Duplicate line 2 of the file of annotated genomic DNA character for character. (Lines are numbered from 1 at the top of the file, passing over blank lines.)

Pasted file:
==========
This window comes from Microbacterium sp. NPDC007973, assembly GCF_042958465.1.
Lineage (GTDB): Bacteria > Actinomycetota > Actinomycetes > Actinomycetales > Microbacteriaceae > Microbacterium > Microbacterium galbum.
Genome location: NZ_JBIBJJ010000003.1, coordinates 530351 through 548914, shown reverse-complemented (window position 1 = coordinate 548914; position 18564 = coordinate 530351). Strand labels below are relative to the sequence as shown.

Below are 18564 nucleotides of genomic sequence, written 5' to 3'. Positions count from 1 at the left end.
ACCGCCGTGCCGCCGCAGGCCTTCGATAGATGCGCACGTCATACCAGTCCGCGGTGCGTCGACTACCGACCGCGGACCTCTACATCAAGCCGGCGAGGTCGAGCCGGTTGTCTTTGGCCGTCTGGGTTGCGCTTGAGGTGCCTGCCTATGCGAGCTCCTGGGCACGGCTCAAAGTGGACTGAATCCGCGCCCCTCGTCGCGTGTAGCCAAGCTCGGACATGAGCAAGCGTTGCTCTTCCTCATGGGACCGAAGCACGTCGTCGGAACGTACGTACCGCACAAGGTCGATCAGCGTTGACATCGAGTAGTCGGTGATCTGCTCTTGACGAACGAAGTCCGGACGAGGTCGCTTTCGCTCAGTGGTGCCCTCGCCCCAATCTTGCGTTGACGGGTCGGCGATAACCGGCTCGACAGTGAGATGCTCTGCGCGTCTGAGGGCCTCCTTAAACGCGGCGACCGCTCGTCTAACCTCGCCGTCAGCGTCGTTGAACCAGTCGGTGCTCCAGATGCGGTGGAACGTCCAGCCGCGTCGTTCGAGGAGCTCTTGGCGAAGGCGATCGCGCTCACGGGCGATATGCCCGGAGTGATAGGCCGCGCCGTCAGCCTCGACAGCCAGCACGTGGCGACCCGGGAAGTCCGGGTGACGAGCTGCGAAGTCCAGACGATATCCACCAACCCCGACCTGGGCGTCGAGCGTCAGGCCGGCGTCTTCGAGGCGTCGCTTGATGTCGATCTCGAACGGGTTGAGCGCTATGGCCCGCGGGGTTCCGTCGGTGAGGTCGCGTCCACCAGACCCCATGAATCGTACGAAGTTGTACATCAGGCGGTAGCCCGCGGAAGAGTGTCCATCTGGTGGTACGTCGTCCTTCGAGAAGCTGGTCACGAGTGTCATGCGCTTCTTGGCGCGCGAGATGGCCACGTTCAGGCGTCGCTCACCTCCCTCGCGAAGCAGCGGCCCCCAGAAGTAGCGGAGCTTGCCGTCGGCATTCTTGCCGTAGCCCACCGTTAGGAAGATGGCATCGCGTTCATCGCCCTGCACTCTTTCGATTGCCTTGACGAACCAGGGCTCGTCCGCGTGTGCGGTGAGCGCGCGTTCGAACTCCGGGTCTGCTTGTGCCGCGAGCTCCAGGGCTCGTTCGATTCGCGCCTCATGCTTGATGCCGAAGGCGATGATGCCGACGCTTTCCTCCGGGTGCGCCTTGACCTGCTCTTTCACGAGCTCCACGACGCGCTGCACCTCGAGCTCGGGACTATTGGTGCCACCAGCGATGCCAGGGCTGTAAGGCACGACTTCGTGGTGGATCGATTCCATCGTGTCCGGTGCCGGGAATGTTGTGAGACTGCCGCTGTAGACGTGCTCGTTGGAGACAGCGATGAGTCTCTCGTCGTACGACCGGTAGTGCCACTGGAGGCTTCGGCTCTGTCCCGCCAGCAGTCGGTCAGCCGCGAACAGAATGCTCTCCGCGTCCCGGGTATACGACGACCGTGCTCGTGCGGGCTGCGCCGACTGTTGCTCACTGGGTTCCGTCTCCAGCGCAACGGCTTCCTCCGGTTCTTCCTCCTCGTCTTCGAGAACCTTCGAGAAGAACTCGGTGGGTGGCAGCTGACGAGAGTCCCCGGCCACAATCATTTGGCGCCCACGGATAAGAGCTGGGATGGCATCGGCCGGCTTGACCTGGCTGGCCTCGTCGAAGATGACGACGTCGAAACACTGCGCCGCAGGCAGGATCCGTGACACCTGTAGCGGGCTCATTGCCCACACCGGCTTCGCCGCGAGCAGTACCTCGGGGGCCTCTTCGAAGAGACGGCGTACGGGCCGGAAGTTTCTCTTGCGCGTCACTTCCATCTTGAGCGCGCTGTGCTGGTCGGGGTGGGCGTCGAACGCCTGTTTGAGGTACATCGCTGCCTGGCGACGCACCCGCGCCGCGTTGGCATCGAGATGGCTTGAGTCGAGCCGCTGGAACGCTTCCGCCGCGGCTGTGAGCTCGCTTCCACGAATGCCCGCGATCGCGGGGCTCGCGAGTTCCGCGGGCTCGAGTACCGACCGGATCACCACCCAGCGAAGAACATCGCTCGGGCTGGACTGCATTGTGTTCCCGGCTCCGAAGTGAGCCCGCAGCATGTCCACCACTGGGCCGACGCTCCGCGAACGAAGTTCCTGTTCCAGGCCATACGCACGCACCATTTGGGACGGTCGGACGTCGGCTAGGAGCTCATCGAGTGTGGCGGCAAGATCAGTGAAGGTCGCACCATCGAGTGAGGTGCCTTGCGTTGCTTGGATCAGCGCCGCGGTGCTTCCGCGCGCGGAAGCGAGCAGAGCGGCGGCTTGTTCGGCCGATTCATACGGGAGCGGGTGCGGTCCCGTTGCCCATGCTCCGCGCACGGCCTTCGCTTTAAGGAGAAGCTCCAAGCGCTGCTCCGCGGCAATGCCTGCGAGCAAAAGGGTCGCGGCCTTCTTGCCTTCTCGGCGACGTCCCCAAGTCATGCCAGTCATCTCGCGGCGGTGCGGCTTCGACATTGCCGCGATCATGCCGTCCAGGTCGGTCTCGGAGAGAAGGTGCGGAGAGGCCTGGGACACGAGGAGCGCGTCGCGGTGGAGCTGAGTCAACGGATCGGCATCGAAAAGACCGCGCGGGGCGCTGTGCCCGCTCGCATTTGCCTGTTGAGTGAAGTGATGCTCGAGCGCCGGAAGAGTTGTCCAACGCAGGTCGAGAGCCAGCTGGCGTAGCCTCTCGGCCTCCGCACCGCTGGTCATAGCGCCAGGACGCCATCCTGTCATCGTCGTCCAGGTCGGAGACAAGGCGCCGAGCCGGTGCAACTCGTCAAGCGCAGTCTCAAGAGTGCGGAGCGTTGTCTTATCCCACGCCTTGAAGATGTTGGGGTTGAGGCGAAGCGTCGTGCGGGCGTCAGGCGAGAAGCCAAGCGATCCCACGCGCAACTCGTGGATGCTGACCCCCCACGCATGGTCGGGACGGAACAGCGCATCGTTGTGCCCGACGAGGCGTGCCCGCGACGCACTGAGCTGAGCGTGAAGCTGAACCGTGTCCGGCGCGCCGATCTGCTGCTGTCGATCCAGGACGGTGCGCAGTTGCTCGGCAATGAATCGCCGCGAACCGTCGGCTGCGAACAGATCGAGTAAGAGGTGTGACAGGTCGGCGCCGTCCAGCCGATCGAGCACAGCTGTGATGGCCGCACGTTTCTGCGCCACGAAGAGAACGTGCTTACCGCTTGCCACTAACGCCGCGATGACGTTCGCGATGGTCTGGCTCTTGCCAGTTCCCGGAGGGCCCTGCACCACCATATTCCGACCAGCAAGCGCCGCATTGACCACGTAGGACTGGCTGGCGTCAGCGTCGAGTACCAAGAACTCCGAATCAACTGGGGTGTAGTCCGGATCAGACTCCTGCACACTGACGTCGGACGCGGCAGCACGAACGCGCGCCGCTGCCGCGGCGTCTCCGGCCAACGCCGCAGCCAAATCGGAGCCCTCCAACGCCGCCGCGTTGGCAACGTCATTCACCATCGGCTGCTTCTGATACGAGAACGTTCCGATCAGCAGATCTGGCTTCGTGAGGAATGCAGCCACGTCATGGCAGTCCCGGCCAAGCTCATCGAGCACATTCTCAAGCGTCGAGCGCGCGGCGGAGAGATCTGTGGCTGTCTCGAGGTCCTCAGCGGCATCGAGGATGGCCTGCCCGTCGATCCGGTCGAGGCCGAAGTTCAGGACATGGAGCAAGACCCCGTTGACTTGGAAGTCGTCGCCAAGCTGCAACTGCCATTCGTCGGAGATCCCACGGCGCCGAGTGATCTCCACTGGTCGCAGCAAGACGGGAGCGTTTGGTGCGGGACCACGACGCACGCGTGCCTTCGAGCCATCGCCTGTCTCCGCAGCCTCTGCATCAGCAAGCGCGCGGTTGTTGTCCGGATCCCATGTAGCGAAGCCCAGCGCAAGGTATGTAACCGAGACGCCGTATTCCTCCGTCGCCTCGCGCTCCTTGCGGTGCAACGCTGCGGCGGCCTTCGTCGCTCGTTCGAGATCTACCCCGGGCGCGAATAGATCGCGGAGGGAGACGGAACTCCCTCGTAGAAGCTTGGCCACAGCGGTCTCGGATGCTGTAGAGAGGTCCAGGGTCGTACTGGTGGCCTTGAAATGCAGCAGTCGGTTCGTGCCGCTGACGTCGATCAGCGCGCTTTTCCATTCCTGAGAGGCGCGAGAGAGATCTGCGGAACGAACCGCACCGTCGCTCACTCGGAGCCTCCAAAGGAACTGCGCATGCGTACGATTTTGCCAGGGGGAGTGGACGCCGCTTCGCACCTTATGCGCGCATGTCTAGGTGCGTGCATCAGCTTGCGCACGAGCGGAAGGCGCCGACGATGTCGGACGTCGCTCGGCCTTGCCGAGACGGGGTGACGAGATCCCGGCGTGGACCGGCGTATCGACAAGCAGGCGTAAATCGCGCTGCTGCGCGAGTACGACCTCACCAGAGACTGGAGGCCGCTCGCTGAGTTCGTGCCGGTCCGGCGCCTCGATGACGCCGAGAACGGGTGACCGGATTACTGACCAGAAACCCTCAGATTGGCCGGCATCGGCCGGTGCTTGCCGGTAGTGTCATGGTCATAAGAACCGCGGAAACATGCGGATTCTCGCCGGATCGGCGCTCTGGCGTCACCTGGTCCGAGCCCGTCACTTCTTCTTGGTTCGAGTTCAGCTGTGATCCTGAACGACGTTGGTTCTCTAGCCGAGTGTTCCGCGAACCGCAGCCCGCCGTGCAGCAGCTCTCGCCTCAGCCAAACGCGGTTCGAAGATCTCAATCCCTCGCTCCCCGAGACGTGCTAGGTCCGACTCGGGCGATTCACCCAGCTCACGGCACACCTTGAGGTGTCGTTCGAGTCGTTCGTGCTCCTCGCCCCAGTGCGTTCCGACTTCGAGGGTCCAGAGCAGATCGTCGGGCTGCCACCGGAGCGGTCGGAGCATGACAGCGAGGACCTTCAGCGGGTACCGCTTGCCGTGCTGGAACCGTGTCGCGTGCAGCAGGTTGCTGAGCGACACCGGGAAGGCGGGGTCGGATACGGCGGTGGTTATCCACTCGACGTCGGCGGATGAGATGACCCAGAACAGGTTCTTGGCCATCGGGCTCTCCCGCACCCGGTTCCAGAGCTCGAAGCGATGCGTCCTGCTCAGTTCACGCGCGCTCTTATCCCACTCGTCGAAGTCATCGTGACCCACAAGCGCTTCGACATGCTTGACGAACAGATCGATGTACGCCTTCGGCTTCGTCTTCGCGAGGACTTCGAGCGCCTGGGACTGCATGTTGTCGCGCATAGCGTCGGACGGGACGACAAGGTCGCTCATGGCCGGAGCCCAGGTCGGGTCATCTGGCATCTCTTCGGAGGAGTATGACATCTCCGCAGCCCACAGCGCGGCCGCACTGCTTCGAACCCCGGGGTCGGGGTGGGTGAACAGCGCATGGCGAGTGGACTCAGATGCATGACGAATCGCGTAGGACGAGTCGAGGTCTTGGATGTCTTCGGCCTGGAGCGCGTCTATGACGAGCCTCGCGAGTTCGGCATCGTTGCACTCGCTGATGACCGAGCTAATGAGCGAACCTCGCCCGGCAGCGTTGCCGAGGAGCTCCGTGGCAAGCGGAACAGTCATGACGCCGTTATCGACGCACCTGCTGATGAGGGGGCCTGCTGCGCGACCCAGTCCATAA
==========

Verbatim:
Lineage (GTDB): Bacteria > Actinomycetota > Actinomycetes > Actinomycetales > Microbacteriaceae > Microbacterium > Microbacterium galbum.